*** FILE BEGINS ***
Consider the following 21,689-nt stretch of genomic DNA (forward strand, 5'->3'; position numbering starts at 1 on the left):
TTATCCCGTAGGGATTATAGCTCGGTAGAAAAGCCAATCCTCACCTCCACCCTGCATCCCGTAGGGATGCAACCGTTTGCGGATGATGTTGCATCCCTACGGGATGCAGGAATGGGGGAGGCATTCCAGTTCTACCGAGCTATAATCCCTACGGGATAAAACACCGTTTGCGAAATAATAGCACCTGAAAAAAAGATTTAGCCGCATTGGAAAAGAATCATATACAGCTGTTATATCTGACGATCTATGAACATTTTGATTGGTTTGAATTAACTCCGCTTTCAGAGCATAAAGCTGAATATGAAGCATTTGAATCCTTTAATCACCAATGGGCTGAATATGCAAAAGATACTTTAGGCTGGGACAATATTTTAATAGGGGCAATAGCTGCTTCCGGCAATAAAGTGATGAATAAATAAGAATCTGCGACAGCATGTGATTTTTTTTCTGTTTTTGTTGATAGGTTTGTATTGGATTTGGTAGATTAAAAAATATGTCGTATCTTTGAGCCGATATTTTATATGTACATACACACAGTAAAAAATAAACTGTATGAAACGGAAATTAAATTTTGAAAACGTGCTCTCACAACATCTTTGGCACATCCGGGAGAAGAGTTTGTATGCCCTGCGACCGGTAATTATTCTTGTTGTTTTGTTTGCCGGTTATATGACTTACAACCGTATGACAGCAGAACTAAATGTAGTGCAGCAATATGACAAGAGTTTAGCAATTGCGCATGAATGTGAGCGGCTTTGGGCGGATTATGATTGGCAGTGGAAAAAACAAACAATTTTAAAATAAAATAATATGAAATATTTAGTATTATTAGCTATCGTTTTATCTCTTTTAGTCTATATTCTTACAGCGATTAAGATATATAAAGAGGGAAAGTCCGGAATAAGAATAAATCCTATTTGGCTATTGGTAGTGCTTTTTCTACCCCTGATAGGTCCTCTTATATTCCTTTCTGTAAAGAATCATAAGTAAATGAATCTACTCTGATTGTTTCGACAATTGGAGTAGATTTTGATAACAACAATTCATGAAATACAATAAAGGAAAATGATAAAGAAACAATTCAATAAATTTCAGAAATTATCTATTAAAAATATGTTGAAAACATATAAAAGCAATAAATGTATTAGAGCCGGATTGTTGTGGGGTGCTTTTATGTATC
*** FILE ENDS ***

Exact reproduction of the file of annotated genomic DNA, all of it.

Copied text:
Consider the following 21,689-nt stretch of genomic DNA (forward strand, 5'->3'; position numbering starts at 1 on the left):
TTATCCCGTAGGGATTATAGCTCGGTAGAAAAGCCAATCCTCACCTCCACCCTGCATCCCGTAGGGATGCAACCGTTTGCGGATGATGTTGCATCCCTACGGGATGCAGGAATGGGGGAGGCATTCCAGTTCTACCGAGCTATAATCCCTACGGGATAAAACACCGTTTGCGAAATAATAGCACCTGAAAAAAAGATTTAGCCGCATTGGAAAAGAATCATATACAGCTGTTATATCTGACGATCTATGAACATTTTGATTGGTTTGAATTAACTCCGCTTTCAGAGCATAAAGCTGAATATGAAGCATTTGAATCCTTTAATCACCAATGGGCTGAATATGCAAAAGATACTTTAGGCTGGGACAATATTTTAATAGGGGCAATAGCTGCTTCCGGCAATAAAGTGATGAATAAATAAGAATCTGCGACAGCATGTGATTTTTTTTCTGTTTTTGTTGATAGGTTTGTATTGGATTTGGTAGATTAAAAAATATGTCGTATCTTTGAGCCGATATTTTATATGTACATACACACAGTAAAAAATAAACTGTATGAAACGGAAATTAAATTTTGAAAACGTGCTCTCACAACATCTTTGGCACATCCGGGAGAAGAGTTTGTATGCCCTGCGACCGGTAATTATTCTTGTTGTTTTGTTTGCCGGTTATATGACTTACAACCGTATGACAGCAGAACTAAATGTAGTGCAGCAATATGACAAGAGTTTAGCAATTGCGCATGAATGTGAGCGGCTTTGGGCGGATTATGATTGGCAGTGGAAAAAACAAACAATTTTAAAATAAAATAATATGAAATATTTAGTATTATTAGCTATCGTTTTATCTCTTTTAGTCTATATTCTTACAGCGATTAAGATATATAAAGAGGGAAAGTCCGGAATAAGAATAAATCCTATTTGGCTATTGGTAGTGCTTTTTCTACCCCTGATAGGTCCTCTTATATTCCTTTCTGTAAAGAATCATAAGTAAATGAATCTACTCTGATTGTTTCGACAATTGGAGTAGATTTTGATAACAACAATTCATGAAATACAATAAAGGAAAATGATAAAGAAACAATTCAATAAATTTCAGAAATTATCTATTAAAAATATGTTGAAAACATATAAAAGCAATAAATGTATTAGAGCCGGATTGTTGTGGGGTGCTTTTATGTATC